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Group Forms to Address Problem of ‘Lost’ Films

Filmmakers Mary Harron, Shola Lynch, Nancy Savoca, Ira Deutchman and Richard Guay; entertainment lawyer Susan Bodine; and archivist/distributors and co-founders of Milestone Film and Video Dennis Doros and Amy Heller have joined forces to create the new organization Missing Movies to address the problem of “lost” films, movies that are completely unavailable due to rights and ownership problems, difficulties in locating original materials, and the lack of a business model to support the creation of restorations suitable for the current marketplace.

The idea for Missing Movies began when Savoca and Guay discovered that their 1993 film Household Saints could not screen in a retrospective at Columbia University because of problems with all three of the issues above.

“We began an extensive research project, and with the help of our lawyer Sue Bodine and the original distributor of the film, Ira Deutchman, we were finally able to create a scenario where the film could be made available again,” Savoca said in a statement. “In talking to other filmmakers about our journey, we realized that many other films — particularly independent films made in the 1980s and 1990s — were in similar straits.”

Last November, Savoca and Guay organized a panel discussion with the Directors Guild of America to share their concerns with other filmmakers. It was this panel that brought together the group that has created Missing Movies and written a manifesto.

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Many filmmakers are unprepared — financially or logistically — to embark on the research and financial commitment to recover their own “lost” films, according to the group. The group has discovered that many award-winning movies — including some that premiered at prestigious film festivals — are completely unavailable for audiences to see on any platform or format. Some examples are Victor Nuñez’s Gal Young ‘Un; Marcel Ophuls’ Memory of Justice; Mirra Bank, Ellen Hovde, and Muffie Meyer’s Enormous Changes at the Last Minute; Glen Pitre’s Belizaire the Cajun; Sherman Alexie’s The Business of Fancy Dancing; and Bill Couturié’s Dear America: Letters Home from Vietnam.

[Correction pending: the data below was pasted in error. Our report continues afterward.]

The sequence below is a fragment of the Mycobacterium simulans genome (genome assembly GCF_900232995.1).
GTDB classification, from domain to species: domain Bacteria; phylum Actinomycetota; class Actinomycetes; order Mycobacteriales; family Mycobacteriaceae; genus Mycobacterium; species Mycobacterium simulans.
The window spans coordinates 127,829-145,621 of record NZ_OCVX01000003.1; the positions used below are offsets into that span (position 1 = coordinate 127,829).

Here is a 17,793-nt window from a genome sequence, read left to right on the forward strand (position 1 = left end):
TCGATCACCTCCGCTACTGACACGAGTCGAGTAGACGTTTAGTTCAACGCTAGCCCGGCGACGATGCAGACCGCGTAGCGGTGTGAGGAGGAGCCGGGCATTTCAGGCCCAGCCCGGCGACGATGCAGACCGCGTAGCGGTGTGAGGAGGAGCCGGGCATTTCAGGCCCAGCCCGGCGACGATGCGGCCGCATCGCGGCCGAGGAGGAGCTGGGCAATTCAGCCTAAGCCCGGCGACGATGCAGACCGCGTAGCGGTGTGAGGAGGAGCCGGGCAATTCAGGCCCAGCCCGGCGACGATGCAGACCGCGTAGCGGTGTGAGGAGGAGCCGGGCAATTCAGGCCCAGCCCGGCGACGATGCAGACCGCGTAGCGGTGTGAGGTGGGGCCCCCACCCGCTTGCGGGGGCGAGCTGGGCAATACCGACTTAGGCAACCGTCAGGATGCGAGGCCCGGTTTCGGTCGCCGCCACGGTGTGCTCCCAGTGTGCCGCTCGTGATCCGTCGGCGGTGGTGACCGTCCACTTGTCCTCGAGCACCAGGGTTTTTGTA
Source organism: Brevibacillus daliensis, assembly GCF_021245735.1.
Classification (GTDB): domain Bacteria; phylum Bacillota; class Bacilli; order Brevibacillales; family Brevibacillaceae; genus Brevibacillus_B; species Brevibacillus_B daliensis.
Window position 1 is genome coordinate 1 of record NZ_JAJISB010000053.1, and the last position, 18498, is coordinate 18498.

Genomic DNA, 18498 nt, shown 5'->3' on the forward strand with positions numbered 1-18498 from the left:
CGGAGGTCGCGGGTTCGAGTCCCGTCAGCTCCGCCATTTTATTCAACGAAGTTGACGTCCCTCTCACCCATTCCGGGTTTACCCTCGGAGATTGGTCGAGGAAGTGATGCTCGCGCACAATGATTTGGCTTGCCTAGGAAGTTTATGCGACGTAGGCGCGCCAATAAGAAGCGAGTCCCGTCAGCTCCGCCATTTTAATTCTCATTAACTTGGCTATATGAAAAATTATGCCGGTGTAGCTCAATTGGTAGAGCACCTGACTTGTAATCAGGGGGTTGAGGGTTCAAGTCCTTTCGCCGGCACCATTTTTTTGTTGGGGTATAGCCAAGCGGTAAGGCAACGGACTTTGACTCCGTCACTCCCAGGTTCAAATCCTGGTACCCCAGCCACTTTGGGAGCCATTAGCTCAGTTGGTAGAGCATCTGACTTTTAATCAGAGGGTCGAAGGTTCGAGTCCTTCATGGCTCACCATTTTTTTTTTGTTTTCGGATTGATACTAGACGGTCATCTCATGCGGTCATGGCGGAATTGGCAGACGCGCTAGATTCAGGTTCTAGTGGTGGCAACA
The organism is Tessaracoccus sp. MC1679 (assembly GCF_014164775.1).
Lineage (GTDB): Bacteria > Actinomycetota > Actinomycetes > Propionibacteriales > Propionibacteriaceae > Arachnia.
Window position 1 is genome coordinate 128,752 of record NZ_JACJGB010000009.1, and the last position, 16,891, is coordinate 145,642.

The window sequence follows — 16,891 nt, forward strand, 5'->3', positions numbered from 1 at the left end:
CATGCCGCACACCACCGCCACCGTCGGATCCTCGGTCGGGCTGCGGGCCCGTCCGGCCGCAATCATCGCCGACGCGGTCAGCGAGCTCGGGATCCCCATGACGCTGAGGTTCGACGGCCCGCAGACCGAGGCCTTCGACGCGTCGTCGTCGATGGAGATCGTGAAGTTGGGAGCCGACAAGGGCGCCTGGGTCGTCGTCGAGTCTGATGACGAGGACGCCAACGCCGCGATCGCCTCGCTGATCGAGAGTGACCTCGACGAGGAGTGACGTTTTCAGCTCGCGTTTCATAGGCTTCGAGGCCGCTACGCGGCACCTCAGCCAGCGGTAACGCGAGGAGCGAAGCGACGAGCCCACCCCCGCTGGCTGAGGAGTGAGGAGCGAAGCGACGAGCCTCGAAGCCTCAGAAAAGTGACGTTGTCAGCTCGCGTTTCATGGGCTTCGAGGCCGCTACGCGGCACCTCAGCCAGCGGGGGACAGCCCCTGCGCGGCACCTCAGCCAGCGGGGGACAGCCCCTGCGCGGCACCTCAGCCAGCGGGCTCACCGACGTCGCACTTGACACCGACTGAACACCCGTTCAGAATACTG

“Among the Missing Movies are independent productions representing a diverse cross section of American society, including films by and about women, African Americans, and members of the LGBTQ community,” Heller said in a statement. “The loss of these films impoverishes cinema culture and distorts our history. By working to educate the industry and the public about this issue we hope to find practical and timely solutions.”

The Working Group includes Mary Harron, Shola Lynch, Nancy Savoca, Ira Deutchman, Richard Guay, Amy Heller, Dennis Doros and Sue Bodine.

The Advisory Group includes Mira Nair, Maggie Renzi, Allison Anders, Maggie Greenwald, Dolly Hall Allyson, Nadia Fields and Ruby Lerner.

One thought on “Group Forms to Address Problem of ‘Lost’ Films”

  1. I am very interested in touching base with the Missing Movies organization. This is a subject that my company has always been interested in because we are in the business of distributing movies, in all genres, including classic and eclectic movies which have been orphaned.

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